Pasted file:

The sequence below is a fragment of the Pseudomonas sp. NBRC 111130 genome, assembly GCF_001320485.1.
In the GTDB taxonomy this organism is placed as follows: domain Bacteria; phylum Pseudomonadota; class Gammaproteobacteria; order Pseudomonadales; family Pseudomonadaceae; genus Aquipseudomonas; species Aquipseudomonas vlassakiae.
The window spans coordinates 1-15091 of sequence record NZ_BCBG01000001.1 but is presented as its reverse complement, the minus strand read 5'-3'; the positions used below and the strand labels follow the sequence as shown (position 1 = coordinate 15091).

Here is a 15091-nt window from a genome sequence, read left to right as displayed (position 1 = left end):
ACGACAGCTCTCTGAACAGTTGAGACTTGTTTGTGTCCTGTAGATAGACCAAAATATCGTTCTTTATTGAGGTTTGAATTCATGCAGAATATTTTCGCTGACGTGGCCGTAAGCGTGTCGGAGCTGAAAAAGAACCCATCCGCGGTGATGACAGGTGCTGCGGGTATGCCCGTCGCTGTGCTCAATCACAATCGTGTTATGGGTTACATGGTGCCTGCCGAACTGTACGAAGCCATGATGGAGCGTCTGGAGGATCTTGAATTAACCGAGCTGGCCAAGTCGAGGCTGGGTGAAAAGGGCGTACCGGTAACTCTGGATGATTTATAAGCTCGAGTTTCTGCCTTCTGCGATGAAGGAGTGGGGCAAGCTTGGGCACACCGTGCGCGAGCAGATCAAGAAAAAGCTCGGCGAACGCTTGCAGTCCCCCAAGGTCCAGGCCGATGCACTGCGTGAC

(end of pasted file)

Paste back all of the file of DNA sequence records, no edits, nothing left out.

The sequence below is a fragment of the Pseudomonas sp. NBRC 111130 genome, assembly GCF_001320485.1.
In the GTDB taxonomy this organism is placed as follows: domain Bacteria; phylum Pseudomonadota; class Gammaproteobacteria; order Pseudomonadales; family Pseudomonadaceae; genus Aquipseudomonas; species Aquipseudomonas vlassakiae.
The window spans coordinates 1-15091 of sequence record NZ_BCBG01000001.1 but is presented as its reverse complement, the minus strand read 5'-3'; the positions used below and the strand labels follow the sequence as shown (position 1 = coordinate 15091).

Here is a 15091-nt window from a genome sequence, read left to right as displayed (position 1 = left end):
ACGACAGCTCTCTGAACAGTTGAGACTTGTTTGTGTCCTGTAGATAGACCAAAATATCGTTCTTTATTGAGGTTTGAATTCATGCAGAATATTTTCGCTGACGTGGCCGTAAGCGTGTCGGAGCTGAAAAAGAACCCATCCGCGGTGATGACAGGTGCTGCGGGTATGCCCGTCGCTGTGCTCAATCACAATCGTGTTATGGGTTACATGGTGCCTGCCGAACTGTACGAAGCCATGATGGAGCGTCTGGAGGATCTTGAATTAACCGAGCTGGCCAAGTCGAGGCTGGGTGAAAAGGGCGTACCGGTAACTCTGGATGATTTATAAGCTCGAGTTTCTGCCTTCTGCGATGAAGGAGTGGGGCAAGCTTGGGCACACCGTGCGCGAGCAGATCAAGAAAAAGCTCGGCGAACGCTTGCAGTCCCCCAAGGTCCAGGCCGATGCACTGCGTGAC